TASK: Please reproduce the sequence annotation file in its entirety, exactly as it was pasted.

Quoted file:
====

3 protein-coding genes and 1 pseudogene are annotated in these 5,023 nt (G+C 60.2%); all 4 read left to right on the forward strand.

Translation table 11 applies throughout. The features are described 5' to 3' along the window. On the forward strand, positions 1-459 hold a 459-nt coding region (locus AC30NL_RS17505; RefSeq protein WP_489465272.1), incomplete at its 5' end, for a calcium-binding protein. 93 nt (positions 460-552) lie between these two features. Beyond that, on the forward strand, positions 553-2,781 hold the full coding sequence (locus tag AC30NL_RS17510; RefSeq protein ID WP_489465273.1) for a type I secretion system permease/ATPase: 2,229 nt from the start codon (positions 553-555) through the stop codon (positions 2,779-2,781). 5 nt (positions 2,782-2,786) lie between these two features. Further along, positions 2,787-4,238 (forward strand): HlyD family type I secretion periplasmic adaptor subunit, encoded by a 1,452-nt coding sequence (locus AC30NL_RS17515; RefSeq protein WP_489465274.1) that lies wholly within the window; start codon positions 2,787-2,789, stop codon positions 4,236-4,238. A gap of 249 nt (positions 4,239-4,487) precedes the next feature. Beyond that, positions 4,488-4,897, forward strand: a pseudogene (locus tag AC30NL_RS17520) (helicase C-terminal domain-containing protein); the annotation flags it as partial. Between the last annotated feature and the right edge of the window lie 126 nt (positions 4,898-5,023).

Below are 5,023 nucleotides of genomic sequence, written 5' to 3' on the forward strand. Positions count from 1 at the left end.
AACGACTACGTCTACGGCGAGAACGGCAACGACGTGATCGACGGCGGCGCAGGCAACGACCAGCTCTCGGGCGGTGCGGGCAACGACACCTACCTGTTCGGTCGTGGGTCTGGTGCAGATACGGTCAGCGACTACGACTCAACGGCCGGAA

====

3 protein-coding genes and 1 pseudogene are annotated in these 5,023 nt (G+C 60.2%); all 4 read left to right on the forward strand.

Translation table 11 applies throughout. The features are described 5' to 3' along the window. On the forward strand, positions 1-459 hold a 459-nt coding region (locus AC30NL_RS17505; RefSeq protein WP_489465272.1), incomplete at its 5' end, for a calcium-binding protein. 93 nt (positions 460-552) lie between these two features. Beyond that, on the forward strand, positions 553-2,781 hold the full coding sequence (locus tag AC30NL_RS17510; RefSeq protein ID WP_489465273.1) for a type I secretion system permease/ATPase: 2,229 nt from the start codon (positions 553-555) through the stop codon (positions 2,779-2,781). 5 nt (positions 2,782-2,786) lie between these two features. Further along, positions 2,787-4,238 (forward strand): HlyD family type I secretion periplasmic adaptor subunit, encoded by a 1,452-nt coding sequence (locus AC30NL_RS17515; RefSeq protein WP_489465274.1) that lies wholly within the window; start codon positions 2,787-2,789, stop codon positions 4,236-4,238. A gap of 249 nt (positions 4,239-4,487) precedes the next feature. Beyond that, positions 4,488-4,897, forward strand: a pseudogene (locus tag AC30NL_RS17520) (helicase C-terminal domain-containing protein); the annotation flags it as partial. Between the last annotated feature and the right edge of the window lie 126 nt (positions 4,898-5,023).

Below are 5,023 nucleotides of genomic sequence, written 5' to 3' on the forward strand. Positions count from 1 at the left end.
AACGACTACGTCTACGGCGAGAACGGCAACGACGTGATCGACGGCGGCGCAGGCAACGACCAGCTCTCGGGCGGTGCGGGCAACGACACCTACCTGTTCGGTCGTGGGTCTGGTGCAGATACGGTCAGCGACTACGACTCAACGGCCGGAA